Saturday, December 6, 2008

Get Busy

(Below: “Waiting” by Harold Zisla)
Through twelve years of public school and a couple years of college, I had exactly two good teachers, and one spectacularly bad one. I can't even remember the names of any other teachers.

One of the good teachers was a high school English teacher who ranted and paced and wore mini-skirts and just about turned herself inside-out trying to engage us. The other good teacher was a college art instructor, Harold Zisla. Over Thanksgiving, I read about an exhibit of his work that was held in October to raise money for a scholarship in his name. I was amazed, that he was still alive (I was in college 100 years ago, and he was old then); that he's “only” 83, and that this exhibit consisted of works he's painted since 2005.

Harold is one of those local legend types. To be an abstract expressionist back in the 50s and 60s -- and an unapologetic one! -- was pretty avant garde for that small, midwestern, blue collar town. And, as I recall, he was an avant garde, color-outside-the-cliché kind of instructor. He often began classes with the “You Are My Oysters” speech, that went something like this:
“You are my oysters, and I am a tiny grain of sand. You might think your job is to swim around and enjoy yourselves. But my job is to irritate you, until you make me pearls. So get busy.”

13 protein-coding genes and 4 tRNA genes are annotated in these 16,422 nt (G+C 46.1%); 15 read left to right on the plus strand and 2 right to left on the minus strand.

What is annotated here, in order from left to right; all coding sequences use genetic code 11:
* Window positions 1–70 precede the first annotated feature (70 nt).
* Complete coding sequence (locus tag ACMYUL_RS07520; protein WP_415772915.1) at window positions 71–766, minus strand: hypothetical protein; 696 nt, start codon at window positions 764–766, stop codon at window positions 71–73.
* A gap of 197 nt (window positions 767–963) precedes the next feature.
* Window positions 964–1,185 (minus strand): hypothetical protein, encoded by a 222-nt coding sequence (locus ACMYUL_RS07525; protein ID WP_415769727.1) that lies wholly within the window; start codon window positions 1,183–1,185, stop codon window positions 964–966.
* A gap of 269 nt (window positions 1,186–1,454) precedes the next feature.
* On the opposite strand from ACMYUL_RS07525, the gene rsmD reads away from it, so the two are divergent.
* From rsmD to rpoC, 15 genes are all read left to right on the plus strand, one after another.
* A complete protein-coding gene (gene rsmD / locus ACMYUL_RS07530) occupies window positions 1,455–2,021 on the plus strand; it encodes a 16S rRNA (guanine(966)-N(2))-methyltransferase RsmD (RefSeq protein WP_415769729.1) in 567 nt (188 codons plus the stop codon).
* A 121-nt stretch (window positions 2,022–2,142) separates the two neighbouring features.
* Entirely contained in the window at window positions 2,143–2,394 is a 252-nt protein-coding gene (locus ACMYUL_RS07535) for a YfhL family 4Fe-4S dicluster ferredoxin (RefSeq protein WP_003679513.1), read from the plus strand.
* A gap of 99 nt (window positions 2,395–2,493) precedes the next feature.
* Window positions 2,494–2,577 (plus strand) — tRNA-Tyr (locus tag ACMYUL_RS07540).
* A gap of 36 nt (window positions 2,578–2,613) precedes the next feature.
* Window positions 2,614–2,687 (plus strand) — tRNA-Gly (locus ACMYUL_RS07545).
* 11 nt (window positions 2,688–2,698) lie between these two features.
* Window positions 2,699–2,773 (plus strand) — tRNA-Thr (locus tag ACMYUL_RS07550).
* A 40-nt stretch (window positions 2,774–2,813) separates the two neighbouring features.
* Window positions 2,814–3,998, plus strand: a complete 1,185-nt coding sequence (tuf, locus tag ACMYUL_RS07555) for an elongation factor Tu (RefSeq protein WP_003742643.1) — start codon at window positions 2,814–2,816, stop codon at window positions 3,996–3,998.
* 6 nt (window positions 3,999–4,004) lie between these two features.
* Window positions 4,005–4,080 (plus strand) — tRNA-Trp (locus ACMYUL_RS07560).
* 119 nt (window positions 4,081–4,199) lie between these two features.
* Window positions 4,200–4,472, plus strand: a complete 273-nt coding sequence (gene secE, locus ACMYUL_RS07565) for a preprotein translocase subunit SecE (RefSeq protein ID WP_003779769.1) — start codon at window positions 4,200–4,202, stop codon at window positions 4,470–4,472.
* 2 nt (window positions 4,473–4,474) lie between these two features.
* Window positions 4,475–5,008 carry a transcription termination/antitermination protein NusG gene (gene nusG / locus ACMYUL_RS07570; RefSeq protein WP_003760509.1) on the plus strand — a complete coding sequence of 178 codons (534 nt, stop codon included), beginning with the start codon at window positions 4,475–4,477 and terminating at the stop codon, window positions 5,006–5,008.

I remember once he brought a few eyepatches to class, and arbitrarily handed them out to students who then had to draw one-eyed that day. Sometimes he walked around with a roll of masking tape. He'd stop, and tape two or more of your fingers together. Or, if you were right-handed, he'd take your pencil or charcoal and make you try to draw left-handed. And quite often, he'd insist we draw without looking at our work at all.

You didn't have to draw well, you just had to try. And you had to be willing to take chances, to risk failure and disappointment, in order to achieve any kind of success. Those are pretty good lessons, no matter what the subject. And what a rare quality, to be able to develop talent and encourage young minds, and be remembered many, many years later.

Me, I've got the grain-of-sand bit down. I'm just looking for my oysters.

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